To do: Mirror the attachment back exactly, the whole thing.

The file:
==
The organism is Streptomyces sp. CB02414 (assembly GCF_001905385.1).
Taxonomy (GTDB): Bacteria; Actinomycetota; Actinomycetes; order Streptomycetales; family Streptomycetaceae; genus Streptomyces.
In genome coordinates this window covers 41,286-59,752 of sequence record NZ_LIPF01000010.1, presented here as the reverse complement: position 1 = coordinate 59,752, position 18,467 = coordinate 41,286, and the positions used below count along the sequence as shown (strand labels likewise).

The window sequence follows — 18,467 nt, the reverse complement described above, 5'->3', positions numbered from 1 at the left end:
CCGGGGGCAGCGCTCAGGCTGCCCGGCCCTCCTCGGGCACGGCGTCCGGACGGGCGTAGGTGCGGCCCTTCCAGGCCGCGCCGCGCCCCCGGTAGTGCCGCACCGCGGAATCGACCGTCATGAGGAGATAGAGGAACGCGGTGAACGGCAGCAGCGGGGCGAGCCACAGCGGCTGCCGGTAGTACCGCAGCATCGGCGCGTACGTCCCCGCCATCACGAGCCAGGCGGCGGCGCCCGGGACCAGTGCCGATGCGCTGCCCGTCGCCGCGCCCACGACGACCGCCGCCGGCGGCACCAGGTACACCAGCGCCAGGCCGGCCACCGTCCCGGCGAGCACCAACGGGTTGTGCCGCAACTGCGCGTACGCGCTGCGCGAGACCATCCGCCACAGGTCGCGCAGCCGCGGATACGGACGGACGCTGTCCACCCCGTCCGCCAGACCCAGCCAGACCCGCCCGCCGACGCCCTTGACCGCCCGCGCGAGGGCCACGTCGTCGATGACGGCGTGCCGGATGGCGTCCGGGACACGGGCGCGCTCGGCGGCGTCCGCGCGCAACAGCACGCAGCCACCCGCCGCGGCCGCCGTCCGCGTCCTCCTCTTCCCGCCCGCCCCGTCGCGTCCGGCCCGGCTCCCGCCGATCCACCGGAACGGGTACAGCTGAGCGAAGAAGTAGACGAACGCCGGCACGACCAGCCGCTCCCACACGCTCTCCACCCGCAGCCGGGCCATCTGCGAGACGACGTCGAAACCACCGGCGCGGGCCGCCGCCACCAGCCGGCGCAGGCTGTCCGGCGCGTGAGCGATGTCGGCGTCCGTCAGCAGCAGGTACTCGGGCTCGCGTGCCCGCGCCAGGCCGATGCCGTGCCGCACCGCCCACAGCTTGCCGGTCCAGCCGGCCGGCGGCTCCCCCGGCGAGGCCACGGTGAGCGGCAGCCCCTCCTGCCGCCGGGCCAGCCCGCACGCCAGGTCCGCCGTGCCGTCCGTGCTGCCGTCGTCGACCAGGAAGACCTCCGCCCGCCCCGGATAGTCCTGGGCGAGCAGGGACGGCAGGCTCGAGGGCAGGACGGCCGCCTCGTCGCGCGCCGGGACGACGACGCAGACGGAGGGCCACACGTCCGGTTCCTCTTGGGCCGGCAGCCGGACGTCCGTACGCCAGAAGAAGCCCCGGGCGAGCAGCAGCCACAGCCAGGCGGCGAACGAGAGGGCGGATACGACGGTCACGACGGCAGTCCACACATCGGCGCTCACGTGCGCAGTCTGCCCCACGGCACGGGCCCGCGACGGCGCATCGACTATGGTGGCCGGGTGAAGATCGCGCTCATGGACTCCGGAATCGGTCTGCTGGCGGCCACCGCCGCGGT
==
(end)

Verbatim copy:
The organism is Streptomyces sp. CB02414 (assembly GCF_001905385.1).
Taxonomy (GTDB): Bacteria; Actinomycetota; Actinomycetes; order Streptomycetales; family Streptomycetaceae; genus Streptomyces.
In genome coordinates this window covers 41,286-59,752 of sequence record NZ_LIPF01000010.1, presented here as the reverse complement: position 1 = coordinate 59,752, position 18,467 = coordinate 41,286, and the positions used below count along the sequence as shown (strand labels likewise).

The window sequence follows — 18,467 nt, the reverse complement described above, 5'->3', positions numbered from 1 at the left end:
CCGGGGGCAGCGCTCAGGCTGCCCGGCCCTCCTCGGGCACGGCGTCCGGACGGGCGTAGGTGCGGCCCTTCCAGGCCGCGCCGCGCCCCCGGTAGTGCCGCACCGCGGAATCGACCGTCATGAGGAGATAGAGGAACGCGGTGAACGGCAGCAGCGGGGCGAGCCACAGCGGCTGCCGGTAGTACCGCAGCATCGGCGCGTACGTCCCCGCCATCACGAGCCAGGCGGCGGCGCCCGGGACCAGTGCCGATGCGCTGCCCGTCGCCGCGCCCACGACGACCGCCGCCGGCGGCACCAGGTACACCAGCGCCAGGCCGGCCACCGTCCCGGCGAGCACCAACGGGTTGTGCCGCAACTGCGCGTACGCGCTGCGCGAGACCATCCGCCACAGGTCGCGCAGCCGCGGATACGGACGGACGCTGTCCACCCCGTCCGCCAGACCCAGCCAGACCCGCCCGCCGACGCCCTTGACCGCCCGCGCGAGGGCCACGTCGTCGATGACGGCGTGCCGGATGGCGTCCGGGACACGGGCGCGCTCGGCGGCGTCCGCGCGCAACAGCACGCAGCCACCCGCCGCGGCCGCCGTCCGCGTCCTCCTCTTCCCGCCCGCCCCGTCGCGTCCGGCCCGGCTCCCGCCGATCCACCGGAACGGGTACAGCTGAGCGAAGAAGTAGACGAACGCCGGCACGACCAGCCGCTCCCACACGCTCTCCACCCGCAGCCGGGCCATCTGCGAGACGACGTCGAAACCACCGGCGCGGGCCGCCGCCACCAGCCGGCGCAGGCTGTCCGGCGCGTGAGCGATGTCGGCGTCCGTCAGCAGCAGGTACTCGGGCTCGCGTGCCCGCGCCAGGCCGATGCCGTGCCGCACCGCCCACAGCTTGCCGGTCCAGCCGGCCGGCGGCTCCCCCGGCGAGGCCACGGTGAGCGGCAGCCCCTCCTGCCGCCGGGCCAGCCCGCACGCCAGGTCCGCCGTGCCGTCCGTGCTGCCGTCGTCGACCAGGAAGACCTCCGCCCGCCCCGGATAGTCCTGGGCGAGCAGGGACGGCAGGCTCGAGGGCAGGACGGCCGCCTCGTCGCGCGCCGGGACGACGACGCAGACGGAGGGCCACACGTCCGGTTCCTCTTGGGCCGGCAGCCGGACGTCCGTACGCCAGAAGAAGCCCCGGGCGAGCAGCAGCCACAGCCAGGCGGCGAACGAGAGGGCGGATACGACGGTCACGACGGCAGTCCACACATCGGCGCTCACGTGCGCAGTCTGCCCCACGGCACGGGCCCGCGACGGCGCATCGACTATGGTGGCCGGGTGAAGATCGCGCTCATGGACTCCGGAATCGGTCTGCTGGCGGCCACCGCCGCGGT